Web applications of all kinds, whether online shops or partner portals, have in recent years increasingly become the target of hacker attacks. Due to the always ‘on’ state of the internet, any application, whether it is the online branch of a bank, an online shop, or even an employee access portal, it is always available and therefore vulnerable to attacks. These vulnerabilities are increased even further by the high degree of complexity of the web scripts, frameworks and web technologies frequently used.
Attacks such as SQL injection, cross-site scripting or session hijacking are aimed at vulnerabilities in the web applications itself – and not at those on the network level. For this reason, traditional IT security systems such as firewalls or IDS/IPS are either totally unable to guard against these attacks or are incapable of offering comprehensive protection.
“Traditional IT security systems such as firewalls or IDS/IPS are either totally unable to guard against these attacks or are incapable of offering comprehensive protection.”
Any applications that may provide interactive access to potentially sensitive materials or expose the underlying servers and software, must be secured against malicious attacks or any unauthorized user access that have the power to modify or destroy data or stop critical system services.
Larger, more sophisticated organisations, have the most to lose if their applications fall prey to attacks, but the fallout from these can leave even the smallest organisations reeling. The possible effects of the non-availability or data loss in the web applications include:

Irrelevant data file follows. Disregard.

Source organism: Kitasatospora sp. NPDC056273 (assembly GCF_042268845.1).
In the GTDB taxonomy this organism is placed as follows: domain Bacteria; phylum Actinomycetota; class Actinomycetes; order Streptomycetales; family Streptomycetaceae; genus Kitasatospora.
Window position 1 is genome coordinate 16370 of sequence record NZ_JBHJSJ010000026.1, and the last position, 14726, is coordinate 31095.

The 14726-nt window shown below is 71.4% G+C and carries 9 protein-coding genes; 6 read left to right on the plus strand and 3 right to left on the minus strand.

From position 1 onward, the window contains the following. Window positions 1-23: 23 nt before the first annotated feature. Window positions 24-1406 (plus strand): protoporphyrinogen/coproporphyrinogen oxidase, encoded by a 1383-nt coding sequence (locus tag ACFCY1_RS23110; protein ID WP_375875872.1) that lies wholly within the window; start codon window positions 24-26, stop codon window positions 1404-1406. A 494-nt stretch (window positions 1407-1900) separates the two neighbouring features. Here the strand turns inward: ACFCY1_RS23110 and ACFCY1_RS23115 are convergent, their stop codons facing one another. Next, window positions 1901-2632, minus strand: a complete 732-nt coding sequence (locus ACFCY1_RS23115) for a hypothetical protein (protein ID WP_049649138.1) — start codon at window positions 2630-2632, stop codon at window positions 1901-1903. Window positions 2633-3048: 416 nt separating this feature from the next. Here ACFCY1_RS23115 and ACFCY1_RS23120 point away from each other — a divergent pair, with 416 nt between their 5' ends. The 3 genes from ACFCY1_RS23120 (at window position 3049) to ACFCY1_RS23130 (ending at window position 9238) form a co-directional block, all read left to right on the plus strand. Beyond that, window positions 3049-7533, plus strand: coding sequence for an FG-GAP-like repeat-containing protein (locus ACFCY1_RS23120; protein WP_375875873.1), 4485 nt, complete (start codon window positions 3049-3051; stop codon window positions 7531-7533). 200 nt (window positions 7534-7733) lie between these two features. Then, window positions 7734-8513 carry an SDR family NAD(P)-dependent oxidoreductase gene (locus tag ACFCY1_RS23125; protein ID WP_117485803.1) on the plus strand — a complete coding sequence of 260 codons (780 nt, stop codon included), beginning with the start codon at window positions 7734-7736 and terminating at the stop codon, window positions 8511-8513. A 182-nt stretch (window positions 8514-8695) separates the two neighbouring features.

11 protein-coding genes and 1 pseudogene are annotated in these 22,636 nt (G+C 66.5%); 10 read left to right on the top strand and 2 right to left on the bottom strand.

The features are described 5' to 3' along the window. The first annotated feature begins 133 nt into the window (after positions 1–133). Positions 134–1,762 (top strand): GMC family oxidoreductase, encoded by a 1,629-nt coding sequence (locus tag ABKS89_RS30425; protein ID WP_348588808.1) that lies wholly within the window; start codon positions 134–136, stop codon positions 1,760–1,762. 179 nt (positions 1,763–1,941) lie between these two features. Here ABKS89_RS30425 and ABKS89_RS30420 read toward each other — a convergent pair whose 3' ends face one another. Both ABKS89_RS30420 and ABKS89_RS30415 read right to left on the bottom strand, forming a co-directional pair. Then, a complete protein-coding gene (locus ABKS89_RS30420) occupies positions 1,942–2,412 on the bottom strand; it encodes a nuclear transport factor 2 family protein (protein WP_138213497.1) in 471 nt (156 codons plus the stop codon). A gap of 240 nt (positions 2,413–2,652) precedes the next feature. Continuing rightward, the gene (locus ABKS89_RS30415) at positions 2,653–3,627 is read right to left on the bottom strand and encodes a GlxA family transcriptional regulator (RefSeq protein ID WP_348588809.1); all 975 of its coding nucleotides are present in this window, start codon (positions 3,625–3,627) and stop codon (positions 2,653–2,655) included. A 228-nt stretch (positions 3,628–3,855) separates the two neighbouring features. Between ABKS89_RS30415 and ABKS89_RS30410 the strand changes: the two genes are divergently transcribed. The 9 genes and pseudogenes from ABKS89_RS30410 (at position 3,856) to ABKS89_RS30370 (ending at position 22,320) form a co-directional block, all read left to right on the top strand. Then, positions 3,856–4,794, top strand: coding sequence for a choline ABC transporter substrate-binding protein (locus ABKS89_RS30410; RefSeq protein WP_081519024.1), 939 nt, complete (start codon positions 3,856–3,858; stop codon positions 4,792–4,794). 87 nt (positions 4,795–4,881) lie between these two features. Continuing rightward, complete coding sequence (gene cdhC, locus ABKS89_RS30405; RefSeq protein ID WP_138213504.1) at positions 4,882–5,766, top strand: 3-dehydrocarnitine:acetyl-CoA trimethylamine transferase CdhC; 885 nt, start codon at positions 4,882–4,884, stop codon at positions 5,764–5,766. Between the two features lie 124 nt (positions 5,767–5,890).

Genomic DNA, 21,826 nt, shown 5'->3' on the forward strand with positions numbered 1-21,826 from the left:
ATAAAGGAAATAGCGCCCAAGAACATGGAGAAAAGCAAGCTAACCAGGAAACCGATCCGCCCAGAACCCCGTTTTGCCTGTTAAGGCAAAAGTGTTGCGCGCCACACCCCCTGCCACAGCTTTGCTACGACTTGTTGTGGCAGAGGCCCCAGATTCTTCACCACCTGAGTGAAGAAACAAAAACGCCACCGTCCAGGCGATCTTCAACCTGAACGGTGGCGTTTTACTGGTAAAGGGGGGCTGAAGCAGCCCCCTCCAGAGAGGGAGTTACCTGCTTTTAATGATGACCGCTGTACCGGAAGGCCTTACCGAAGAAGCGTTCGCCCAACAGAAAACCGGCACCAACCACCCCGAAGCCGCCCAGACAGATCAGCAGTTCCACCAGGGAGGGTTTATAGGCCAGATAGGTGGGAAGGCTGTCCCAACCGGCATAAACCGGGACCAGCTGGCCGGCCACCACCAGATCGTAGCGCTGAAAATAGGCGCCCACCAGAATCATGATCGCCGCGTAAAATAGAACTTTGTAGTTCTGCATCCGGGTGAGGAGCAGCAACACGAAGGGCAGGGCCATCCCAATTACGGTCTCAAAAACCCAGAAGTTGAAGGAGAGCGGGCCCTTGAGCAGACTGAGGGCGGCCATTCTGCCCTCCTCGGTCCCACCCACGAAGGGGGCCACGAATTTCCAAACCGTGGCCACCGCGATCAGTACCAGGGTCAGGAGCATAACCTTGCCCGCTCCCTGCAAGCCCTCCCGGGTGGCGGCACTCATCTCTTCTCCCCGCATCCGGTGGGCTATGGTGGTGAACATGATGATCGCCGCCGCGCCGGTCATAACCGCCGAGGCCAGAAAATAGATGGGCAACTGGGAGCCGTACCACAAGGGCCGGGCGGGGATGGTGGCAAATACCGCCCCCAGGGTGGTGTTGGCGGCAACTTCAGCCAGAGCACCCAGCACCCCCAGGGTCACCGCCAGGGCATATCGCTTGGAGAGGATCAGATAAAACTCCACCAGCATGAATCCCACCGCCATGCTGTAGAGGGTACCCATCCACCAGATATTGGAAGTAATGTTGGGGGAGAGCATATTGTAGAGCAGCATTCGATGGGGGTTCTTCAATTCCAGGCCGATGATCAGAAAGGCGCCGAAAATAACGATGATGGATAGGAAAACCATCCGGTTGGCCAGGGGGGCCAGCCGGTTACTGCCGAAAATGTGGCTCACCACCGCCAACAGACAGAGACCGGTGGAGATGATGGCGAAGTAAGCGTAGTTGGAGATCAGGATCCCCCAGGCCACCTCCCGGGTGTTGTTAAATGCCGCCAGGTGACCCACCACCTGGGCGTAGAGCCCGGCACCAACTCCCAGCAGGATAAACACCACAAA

Interruption of business processes (including those of customers or partners)
Loss of reputation
Damage compensation claims
Revocation of licenses
Loss of confidential information.
What can be done then, you ask? Well, the basic principle is starting at the beginning. This means that every application should be developed as securely as possible in the first place. This is because the later a vulnerability is detected in the life cycle of a web application, the greater the risk of a successful attack, and the larger the amount of work involved in correcting the issue.
In the development phase, methods such as static source code analysis help to promptly detect and rectify vulnerabilities in the code. This additionally includes penetration tests, ideally carried out by experts, which cover the vulnerabilities in the external behavior of the web application in productive operation as well.
“The one-size-fits-all approach doesn’t work when it comes to application security strategy. Every organization needs to adopt a customized approach for application security.”